What does it imply to study international practices? How do international orders change? How can practice theory and pragmatist philosophy translated into models useful for empirical research? These are some of the questions that we explore in an edition of the Practice Theory podcast available here.

The discussion with the hosts Elizabeth Shove and Stanley Blue takes as starting point the recently published article “Pragmatic ordering: Informality, experimentation, and the maritime security agenda”. Co-authored with Tim Edmunds the article was recently published as online first with Review of International Studies. Contact me to receive a copy.

Talk at Ocean Seminar Series

On the 24th of February I am giving a talk on Maritime Domain Awareness and its effects at the MARIPOLDATA Ocean Seminar Series organized by the University of Vienna.

The speaker series is organized by the ERC funded research project MARIPOLDATA that studies the power and influence of marine biodiversity data on ocean governance.

My talk draws on my recent book chapter that summarized the historical development of a global network of MDA centers. I theorize these developments through the conceptual framework of “epistemic infrastructures” that I developed in a 2015 article. The framework invites to study the practices through which MDA is designed, maintained and repaired. Contact me to receive the draft paper.

Upcoming workshop on international practice research

What are the current gaps and trends in international practice research? This is the core question that we will investigate at an upcoming online workshop on February 18th and 19th.

Co-organized by the EISA Section on International Practices, the Department of Political Science, University of Copenhagen, and the Center for Global Cooperation Research, University of Duisburg-Essen, we will discuss in two afternoons the state of practice research, future themes, as well as a set of ongoing projects from new voices in the debate. Davide Nicolini will provide the keynote address titled “Revisiting the Relationship between Practice and (Academic) Theory from a Praxeological Perspective”.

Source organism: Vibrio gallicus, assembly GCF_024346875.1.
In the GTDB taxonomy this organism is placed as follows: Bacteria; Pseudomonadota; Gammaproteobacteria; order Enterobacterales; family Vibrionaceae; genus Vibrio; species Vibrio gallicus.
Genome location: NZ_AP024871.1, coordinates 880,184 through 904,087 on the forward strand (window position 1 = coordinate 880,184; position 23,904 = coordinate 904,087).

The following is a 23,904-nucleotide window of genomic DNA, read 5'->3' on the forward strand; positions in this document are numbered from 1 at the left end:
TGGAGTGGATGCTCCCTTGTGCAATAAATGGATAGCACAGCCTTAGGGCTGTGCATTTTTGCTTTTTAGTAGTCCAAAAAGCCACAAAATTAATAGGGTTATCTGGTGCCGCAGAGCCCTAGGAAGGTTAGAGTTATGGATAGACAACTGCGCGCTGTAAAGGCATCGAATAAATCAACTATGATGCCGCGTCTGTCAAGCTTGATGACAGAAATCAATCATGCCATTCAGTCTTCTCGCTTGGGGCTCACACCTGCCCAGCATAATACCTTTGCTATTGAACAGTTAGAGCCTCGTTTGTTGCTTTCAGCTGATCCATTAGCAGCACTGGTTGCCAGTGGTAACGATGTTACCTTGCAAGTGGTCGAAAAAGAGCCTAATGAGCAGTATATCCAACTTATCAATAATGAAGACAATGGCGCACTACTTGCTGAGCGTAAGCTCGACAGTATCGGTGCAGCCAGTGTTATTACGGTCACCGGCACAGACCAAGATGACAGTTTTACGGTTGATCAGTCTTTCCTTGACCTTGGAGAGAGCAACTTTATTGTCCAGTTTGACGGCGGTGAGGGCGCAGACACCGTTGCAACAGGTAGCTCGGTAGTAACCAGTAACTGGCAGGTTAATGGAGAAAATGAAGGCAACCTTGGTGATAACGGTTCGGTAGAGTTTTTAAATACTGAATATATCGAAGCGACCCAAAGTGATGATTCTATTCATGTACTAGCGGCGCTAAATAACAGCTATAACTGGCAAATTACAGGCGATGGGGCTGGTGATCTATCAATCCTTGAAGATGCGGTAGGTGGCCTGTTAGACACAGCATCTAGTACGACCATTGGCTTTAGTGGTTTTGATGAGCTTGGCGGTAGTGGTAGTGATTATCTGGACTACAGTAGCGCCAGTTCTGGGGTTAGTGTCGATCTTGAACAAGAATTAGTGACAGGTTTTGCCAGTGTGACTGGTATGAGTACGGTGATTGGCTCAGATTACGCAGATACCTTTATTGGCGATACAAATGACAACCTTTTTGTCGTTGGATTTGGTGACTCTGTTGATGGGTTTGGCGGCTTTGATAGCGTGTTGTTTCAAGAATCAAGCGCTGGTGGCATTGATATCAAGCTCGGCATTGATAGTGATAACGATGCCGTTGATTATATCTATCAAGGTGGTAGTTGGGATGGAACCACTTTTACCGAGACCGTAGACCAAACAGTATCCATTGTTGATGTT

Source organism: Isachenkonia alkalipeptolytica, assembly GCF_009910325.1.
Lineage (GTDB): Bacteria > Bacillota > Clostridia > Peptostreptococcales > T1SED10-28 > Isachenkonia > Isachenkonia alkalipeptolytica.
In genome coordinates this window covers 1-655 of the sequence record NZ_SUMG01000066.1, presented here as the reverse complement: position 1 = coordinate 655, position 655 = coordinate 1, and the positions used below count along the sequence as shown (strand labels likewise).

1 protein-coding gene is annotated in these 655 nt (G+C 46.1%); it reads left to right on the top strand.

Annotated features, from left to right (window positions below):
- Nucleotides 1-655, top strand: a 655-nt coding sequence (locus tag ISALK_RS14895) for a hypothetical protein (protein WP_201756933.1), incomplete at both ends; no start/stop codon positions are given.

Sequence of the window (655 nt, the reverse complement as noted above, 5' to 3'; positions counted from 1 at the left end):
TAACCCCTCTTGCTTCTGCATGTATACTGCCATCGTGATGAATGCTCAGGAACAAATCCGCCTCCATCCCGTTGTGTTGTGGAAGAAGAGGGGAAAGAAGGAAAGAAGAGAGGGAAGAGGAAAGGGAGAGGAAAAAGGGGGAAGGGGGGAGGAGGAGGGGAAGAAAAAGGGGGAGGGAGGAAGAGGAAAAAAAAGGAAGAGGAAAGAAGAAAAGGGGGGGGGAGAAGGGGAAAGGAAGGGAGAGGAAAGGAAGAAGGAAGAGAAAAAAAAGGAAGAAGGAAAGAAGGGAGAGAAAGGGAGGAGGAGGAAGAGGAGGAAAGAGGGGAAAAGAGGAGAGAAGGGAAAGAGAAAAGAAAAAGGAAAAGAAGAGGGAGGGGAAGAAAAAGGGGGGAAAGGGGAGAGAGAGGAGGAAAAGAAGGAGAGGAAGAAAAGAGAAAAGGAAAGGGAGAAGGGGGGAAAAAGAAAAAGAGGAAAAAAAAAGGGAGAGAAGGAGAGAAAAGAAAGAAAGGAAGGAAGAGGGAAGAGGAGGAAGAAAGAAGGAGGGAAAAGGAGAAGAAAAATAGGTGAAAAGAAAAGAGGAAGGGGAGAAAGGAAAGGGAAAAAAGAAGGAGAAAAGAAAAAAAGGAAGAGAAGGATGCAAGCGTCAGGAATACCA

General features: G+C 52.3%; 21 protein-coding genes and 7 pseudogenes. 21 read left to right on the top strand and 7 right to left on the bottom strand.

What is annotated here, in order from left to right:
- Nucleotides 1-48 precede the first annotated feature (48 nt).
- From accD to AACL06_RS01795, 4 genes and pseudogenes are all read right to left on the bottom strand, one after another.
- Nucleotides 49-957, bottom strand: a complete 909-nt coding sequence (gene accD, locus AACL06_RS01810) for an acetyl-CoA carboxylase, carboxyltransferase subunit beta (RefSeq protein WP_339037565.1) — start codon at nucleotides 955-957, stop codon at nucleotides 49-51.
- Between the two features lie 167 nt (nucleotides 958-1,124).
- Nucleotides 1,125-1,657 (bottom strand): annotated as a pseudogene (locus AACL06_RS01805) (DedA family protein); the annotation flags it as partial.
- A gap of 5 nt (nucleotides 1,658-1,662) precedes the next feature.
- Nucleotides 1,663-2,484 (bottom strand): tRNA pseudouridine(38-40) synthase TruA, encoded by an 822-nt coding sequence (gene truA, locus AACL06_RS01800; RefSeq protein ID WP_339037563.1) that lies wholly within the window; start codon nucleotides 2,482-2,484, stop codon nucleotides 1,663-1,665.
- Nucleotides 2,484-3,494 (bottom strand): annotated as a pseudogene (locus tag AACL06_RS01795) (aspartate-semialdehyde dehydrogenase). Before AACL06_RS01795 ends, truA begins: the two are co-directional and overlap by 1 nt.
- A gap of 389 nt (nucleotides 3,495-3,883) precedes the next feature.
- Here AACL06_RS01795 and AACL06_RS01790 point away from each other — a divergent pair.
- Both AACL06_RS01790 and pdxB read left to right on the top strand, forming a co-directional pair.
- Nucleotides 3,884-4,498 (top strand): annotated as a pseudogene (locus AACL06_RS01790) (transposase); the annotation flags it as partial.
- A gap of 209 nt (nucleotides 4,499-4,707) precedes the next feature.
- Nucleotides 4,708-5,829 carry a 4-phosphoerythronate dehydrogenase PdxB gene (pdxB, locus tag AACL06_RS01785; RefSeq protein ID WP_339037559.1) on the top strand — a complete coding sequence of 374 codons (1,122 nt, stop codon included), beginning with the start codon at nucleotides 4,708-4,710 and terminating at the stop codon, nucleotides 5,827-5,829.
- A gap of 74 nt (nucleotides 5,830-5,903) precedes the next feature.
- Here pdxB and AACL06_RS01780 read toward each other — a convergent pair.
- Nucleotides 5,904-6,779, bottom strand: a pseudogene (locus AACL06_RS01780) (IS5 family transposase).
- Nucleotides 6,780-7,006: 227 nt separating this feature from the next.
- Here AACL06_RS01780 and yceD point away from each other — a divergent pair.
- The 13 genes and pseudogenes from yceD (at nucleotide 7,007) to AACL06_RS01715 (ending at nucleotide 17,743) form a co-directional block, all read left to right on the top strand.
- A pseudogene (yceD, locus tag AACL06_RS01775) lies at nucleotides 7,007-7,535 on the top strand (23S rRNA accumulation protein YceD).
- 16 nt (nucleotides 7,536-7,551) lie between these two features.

Find the detailed program and registration link here.

Maritime Security course at University of Copenhagen

With the term starting in Denmark, I will be teaching a new edition of my course in maritime security. The course is open for master students in the political science and security and risk master programmes.

The course has two main goals. Firstly to introduce students to security problems at sea, why they matter, and how they are currently addressed. Together we review the state of the art of maritime security, the issues, and actors.

Secondly, participants engage in their own small research on project on maritime security. Our goal is to push the debate forward together. This year participants will join task forces, that work on piracy in the Gulf of Guinea, maritime security governance in Denmark, submarine data cable protection and oil spill prevention.

Contact me directly if you are interested in the syllabus.

New article presents a model for changes in governance

In a new article authored with Tim Edmunds (University of Bristol), we develop a novel model to study change in international orders. We show the value of the model of pragmatic ordering by studying transformations in ocean governance. The article is available as a first view with Review of International Studies. Contact me to receive a free copy.

We advance pragmatist and practice-theoretical assumptions that invite us to emphasize ordering processes, everyday and informal activities, as well as experimental forms of governance. On this basis we develop a five-stage model of change:

Model of Pragmatic Ordering

The model integrates philosophical ideas with recent evidence from global governance research on the rise of informality and experimentalism. We then use this model to study the oceans, first zooming in on the changes induced by the arrival of maritime security and then second on the developments in the Western Indian Ocean.

As we show the oceans are not facing an emerging state of anarchy or disorder but are subject to a substantial re-ordering process. The model of pragmatic ordering is highly valuable to investigate the consequences of other recently recognized problems, such as extremism, climate change or cyber security.